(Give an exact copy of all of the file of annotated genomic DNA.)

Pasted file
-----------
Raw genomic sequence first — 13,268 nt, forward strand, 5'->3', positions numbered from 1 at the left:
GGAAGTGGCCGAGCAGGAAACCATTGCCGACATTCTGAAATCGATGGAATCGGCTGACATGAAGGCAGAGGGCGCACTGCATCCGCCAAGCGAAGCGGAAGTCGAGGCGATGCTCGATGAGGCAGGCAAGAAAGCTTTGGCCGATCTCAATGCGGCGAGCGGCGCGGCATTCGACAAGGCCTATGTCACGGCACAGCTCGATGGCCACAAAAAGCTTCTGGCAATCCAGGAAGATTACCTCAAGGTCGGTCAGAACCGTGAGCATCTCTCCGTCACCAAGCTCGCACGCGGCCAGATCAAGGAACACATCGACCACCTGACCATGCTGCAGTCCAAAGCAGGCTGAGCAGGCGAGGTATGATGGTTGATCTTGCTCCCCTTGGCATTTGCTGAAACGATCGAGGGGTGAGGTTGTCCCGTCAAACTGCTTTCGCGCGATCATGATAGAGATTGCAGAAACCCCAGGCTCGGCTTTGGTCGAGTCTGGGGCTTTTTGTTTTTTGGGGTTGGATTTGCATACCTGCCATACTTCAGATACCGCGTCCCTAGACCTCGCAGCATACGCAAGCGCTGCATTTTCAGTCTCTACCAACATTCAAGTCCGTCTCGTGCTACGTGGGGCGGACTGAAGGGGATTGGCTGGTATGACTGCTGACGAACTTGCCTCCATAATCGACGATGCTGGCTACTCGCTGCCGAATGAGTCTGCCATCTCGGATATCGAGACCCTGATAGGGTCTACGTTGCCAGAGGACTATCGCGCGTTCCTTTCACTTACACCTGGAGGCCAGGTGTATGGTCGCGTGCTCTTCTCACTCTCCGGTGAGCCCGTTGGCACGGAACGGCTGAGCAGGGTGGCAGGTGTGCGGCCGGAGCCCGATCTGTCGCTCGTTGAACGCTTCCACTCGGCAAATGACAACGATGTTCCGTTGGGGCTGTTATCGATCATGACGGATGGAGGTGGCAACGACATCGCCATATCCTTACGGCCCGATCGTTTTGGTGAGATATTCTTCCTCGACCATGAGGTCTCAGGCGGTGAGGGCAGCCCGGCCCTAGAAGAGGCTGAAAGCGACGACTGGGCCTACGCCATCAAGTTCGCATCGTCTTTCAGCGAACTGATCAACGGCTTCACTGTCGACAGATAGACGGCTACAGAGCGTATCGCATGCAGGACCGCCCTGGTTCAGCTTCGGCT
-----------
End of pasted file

Raw genomic sequence first — 13,268 nt, forward strand, 5'->3', positions numbered from 1 at the left:
GGAAGTGGCCGAGCAGGAAACCATTGCCGACATTCTGAAATCGATGGAATCGGCTGACATGAAGGCAGAGGGCGCACTGCATCCGCCAAGCGAAGCGGAAGTCGAGGCGATGCTCGATGAGGCAGGCAAGAAAGCTTTGGCCGATCTCAATGCGGCGAGCGGCGCGGCATTCGACAAGGCCTATGTCACGGCACAGCTCGATGGCCACAAAAAGCTTCTGGCAATCCAGGAAGATTACCTCAAGGTCGGTCAGAACCGTGAGCATCTCTCCGTCACCAAGCTCGCACGCGGCCAGATCAAGGAACACATCGACCACCTGACCATGCTGCAGTCCAAAGCAGGCTGAGCAGGCGAGGTATGATGGTTGATCTTGCTCCCCTTGGCATTTGCTGAAACGATCGAGGGGTGAGGTTGTCCCGTCAAACTGCTTTCGCGCGATCATGATAGAGATTGCAGAAACCCCAGGCTCGGCTTTGGTCGAGTCTGGGGCTTTTTGTTTTTTGGGGTTGGATTTGCATACCTGCCATACTTCAGATACCGCGTCCCTAGACCTCGCAGCATACGCAAGCGCTGCATTTTCAGTCTCTACCAACATTCAAGTCCGTCTCGTGCTACGTGGGGCGGACTGAAGGGGATTGGCTGGTATGACTGCTGACGAACTTGCCTCCATAATCGACGATGCTGGCTACTCGCTGCCGAATGAGTCTGCCATCTCGGATATCGAGACCCTGATAGGGTCTACGTTGCCAGAGGACTATCGCGCGTTCCTTTCACTTACACCTGGAGGCCAGGTGTATGGTCGCGTGCTCTTCTCACTCTCCGGTGAGCCCGTTGGCACGGAACGGCTGAGCAGGGTGGCAGGTGTGCGGCCGGAGCCCGATCTGTCGCTCGTTGAACGCTTCCACTCGGCAAATGACAACGATGTTCCGTTGGGGCTGTTATCGATCATGACGGATGGAGGTGGCAACGACATCGCCATATCCTTACGGCCCGATCGTTTTGGTGAGATATTCTTCCTCGACCATGAGGTCTCAGGCGGTGAGGGCAGCCCGGCCCTAGAAGAGGCTGAAAGCGACGACTGGGCCTACGCCATCAAGTTCGCATCGTCTTTCAGCGAACTGATCAACGGCTTCACTGTCGACAGATAGACGGCTACAGAGCGTATCGCATGCAGGACCGCCCTGGTTCAGCTTCGGCT